Egypt: Not yet divorce

April 2nd, 2012

Published on Al-Ahram weekly online, by Dina Ezzat, 29 March – 4 April 2012.

Speculation over the fate of the presidential elections is already rife, however hushed the tones. Just weeks ahead of the scheduled poll and some political sources are suggesting it could be delayed.

“It is a scenario that should not be excluded. I am not saying it is happening, but it could,” says one source close to the ruling Supreme Council of the Armed Forces (SCAF).  

The delay, he suggests, could come about should the constitutional court rule that parliament be dissolved. In such a case the political process in play since Hosni Mubarak was ousted from power on 11 February last year would have to be re-modified.

Campaign staff members of the key presidential candidates say they detect no intention on the part of SCAF to take such a risky route.

“The political cost would be high and everybody, SCAF included, will be paying the price. To further delay the presidential elections means the already slim prospects for stability would be eliminated,” said one campaign advisor. Another suggested that while such a delay might “help SCAF find a candidate for president” it would tarnish both SCAF and Egypt’s image

“It would serve to confirm the many rumours that SCAF always intended to hold on to power and would render Egypt a no-go area for donors and foreign investors,” suggested another.

Political activists, who have long viewed the transitional phase as undermining the aspirations of the 25 January Revolution, would interpret the delay as going back to square one.

“It would mean Mubarak left only to be replaced by SCAF. This would be unacceptable to all revolutionaries,” says activist Mina Nagui.

Dissolving parliament, viewed by many as a necessary prelude to delaying presidential elections, is technically the prerogative of the constitutional court, and any court decision could be affected by political developments … //

… Sources say in recent days the MB has retreated from nominating a presidential candidate from either its own ranks or those of the FJP. The Brotherhood’s reneging on earlier promises that it would not field a presidential candidate was perceived by SCAF as an attempt to flex muscle.

Brotherhood leaders seemed to be suggesting that if they cannot decide the fate of the government they could still control not only parliament and the constituent assembly but the presidency as well.

“Delays over the announcement of the name of the group’s presidential candidate suggest the plan might be dropped all together,” says one MB member.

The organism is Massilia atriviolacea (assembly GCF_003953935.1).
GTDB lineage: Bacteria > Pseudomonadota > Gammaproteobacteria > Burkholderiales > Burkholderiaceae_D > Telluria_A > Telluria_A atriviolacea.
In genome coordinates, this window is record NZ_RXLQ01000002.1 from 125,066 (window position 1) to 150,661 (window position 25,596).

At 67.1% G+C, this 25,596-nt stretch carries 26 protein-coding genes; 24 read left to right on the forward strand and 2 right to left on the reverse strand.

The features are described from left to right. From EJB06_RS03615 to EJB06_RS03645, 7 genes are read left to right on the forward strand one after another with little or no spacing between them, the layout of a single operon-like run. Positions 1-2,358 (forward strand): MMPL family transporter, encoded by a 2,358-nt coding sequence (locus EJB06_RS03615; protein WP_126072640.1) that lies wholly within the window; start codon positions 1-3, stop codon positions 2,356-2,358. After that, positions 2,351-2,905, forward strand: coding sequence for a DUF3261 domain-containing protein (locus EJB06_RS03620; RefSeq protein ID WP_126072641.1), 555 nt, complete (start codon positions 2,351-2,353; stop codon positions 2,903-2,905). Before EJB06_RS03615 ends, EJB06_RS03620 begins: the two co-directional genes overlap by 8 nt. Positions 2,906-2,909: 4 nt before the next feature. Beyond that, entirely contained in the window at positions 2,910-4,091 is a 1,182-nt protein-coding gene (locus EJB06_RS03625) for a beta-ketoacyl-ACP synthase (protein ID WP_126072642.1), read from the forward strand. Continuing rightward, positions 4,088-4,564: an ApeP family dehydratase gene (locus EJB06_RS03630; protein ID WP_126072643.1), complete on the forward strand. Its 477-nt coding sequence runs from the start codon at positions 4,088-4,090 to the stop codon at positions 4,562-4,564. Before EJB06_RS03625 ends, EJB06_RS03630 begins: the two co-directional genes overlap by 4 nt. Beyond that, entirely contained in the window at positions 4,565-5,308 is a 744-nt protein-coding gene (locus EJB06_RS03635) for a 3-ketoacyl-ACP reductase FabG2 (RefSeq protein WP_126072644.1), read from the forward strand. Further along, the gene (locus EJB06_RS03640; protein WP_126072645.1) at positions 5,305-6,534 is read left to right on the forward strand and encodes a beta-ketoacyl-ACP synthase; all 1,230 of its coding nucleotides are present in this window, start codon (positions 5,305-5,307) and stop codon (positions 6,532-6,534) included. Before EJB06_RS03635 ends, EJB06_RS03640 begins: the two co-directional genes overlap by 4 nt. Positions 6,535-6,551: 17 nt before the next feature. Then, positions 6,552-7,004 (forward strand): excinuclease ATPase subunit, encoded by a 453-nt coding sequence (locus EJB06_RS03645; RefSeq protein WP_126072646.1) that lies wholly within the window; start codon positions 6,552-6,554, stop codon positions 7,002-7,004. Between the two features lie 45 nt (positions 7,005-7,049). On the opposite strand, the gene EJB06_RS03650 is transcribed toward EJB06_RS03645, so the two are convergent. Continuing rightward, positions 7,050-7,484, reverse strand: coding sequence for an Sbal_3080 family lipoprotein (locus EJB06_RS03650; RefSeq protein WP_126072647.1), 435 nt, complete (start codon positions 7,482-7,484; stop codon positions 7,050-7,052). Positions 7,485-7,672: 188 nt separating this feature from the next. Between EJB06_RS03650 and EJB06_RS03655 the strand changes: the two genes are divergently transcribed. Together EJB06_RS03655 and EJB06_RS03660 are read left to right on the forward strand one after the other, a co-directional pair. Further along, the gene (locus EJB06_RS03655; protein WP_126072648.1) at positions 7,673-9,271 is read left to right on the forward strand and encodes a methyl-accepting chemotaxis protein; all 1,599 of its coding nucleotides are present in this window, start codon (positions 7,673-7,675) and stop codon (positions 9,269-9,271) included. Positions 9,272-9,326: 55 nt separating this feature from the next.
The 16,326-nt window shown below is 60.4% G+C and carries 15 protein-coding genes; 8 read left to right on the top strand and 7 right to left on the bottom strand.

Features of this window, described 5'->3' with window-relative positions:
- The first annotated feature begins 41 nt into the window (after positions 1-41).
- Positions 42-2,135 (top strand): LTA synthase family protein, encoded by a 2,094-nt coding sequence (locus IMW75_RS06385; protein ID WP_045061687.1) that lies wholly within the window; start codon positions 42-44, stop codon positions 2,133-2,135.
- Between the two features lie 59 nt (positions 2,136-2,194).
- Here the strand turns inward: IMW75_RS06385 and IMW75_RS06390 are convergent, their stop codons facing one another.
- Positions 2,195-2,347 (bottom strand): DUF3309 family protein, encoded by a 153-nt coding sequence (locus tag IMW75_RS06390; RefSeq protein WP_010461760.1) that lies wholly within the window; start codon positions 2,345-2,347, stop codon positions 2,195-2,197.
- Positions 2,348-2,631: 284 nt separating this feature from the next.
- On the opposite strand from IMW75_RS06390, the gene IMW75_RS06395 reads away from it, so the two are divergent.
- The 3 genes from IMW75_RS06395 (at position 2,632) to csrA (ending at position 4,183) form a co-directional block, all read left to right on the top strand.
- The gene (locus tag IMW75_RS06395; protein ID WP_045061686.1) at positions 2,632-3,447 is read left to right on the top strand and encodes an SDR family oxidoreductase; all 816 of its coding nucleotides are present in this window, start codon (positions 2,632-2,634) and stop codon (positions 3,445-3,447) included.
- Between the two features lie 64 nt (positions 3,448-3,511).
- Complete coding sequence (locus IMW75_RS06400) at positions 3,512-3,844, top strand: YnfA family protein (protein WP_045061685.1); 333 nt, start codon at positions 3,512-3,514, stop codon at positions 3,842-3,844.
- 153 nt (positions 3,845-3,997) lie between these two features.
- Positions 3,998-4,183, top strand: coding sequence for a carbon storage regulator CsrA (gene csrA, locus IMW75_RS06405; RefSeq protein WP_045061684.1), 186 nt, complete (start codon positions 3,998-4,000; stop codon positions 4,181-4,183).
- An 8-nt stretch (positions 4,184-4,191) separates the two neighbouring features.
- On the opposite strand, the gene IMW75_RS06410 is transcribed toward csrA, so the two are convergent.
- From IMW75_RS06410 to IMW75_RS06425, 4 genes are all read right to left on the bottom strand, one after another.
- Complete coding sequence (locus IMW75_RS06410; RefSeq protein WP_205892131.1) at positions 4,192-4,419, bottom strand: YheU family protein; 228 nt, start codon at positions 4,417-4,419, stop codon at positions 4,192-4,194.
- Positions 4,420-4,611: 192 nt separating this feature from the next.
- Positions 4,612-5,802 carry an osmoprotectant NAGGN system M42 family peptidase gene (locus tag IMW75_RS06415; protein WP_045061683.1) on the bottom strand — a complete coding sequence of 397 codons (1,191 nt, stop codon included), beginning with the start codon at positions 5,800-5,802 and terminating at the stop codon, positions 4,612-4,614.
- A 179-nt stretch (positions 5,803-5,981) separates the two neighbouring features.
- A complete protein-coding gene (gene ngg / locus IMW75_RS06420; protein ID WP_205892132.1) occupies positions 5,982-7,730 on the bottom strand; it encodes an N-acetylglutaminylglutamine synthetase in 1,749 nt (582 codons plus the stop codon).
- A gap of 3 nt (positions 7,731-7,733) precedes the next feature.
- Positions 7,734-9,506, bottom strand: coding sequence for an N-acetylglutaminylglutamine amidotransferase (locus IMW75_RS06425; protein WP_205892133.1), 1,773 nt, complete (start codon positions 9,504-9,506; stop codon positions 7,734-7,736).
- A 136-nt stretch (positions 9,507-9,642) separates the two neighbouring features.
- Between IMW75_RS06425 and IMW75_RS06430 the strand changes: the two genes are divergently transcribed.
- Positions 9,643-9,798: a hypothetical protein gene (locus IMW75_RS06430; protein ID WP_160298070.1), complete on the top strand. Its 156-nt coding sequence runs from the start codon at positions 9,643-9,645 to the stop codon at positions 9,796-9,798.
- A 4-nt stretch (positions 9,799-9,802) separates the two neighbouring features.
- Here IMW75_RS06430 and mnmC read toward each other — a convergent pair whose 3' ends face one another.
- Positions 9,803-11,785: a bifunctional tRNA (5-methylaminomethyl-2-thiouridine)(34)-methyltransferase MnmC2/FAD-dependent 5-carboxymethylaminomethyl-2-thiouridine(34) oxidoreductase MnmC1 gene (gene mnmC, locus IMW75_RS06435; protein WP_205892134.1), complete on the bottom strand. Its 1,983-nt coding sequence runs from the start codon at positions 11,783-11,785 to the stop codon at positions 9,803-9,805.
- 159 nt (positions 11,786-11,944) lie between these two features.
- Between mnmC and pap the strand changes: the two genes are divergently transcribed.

Should SCAF and the MB reach agreement over the fate of the government, constitution and the presidency, then the collapse of the current political process, including delaying presidential elections, could be avoided. But it is far from certain to tell whether this would mean political forces — whose representatives have already walked out of the constituent assembly in protest against the hegemony imposed by the Islamists — will be willing to accept the deal and play along.

Some of those who withdrew from the assembly are unwilling to continue to accept whatever scraps come their way courtesy of a deal reached between the Brotherhood and SCAF. Deliberations on what to do next are underway among the political forces that have so far been effectively marginalised.

Meanwhile presidential candidates are gearing up to garner support for an election they insist must be held as planned.

Earlier this week Mansour Hassan, widely seen as the SCAF-Muslim Brotherhood candidate indicated he would not run, while Ayman Nour, a long-time opponent of the Mubarak regime and a former MP, joined the race on Wednesday following a decision by the head of SCAF Field Marshal Hussein Tantawi to drop all criminal charges made against him during the last few years of the former regime. The charges had so far blocked his attempt to stand in Egypt’s first post-revolution presidential elections. (full text).

Links:

Supreme Council of the Armed Forces SCAF on en.wikipedia;

Freedom and Justice Party FJP (Egypt), on en.wikipedia;

Muslim Brotherhood MB, on en.wikipedia;

Al-Ahram Centre for Political and Strategic Studies ACPSS /about.

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